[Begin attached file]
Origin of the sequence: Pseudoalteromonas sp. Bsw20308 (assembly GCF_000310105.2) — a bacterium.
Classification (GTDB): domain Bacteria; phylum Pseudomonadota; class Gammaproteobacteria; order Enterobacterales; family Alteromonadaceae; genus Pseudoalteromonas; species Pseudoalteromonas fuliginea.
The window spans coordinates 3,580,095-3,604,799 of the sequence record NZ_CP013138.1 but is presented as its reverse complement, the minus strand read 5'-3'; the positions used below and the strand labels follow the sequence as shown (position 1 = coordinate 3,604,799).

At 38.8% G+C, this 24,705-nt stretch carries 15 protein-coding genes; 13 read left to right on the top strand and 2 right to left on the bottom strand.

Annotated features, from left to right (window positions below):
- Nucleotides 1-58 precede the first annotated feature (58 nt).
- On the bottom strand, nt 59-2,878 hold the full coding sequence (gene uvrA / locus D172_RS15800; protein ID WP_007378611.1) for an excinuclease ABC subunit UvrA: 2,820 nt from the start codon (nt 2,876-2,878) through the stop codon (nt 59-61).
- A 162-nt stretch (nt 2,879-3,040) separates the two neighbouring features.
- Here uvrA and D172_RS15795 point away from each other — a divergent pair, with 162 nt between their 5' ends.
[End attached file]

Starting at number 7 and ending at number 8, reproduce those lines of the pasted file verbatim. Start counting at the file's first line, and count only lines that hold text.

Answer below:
- On the bottom strand, nt 59-2,878 hold the full coding sequence (gene uvrA / locus D172_RS15800; protein ID WP_007378611.1) for an excinuclease ABC subunit UvrA: 2,820 nt from the start codon (nt 2,876-2,878) through the stop codon (nt 59-61).
- A 162-nt stretch (nt 2,879-3,040) separates the two neighbouring features.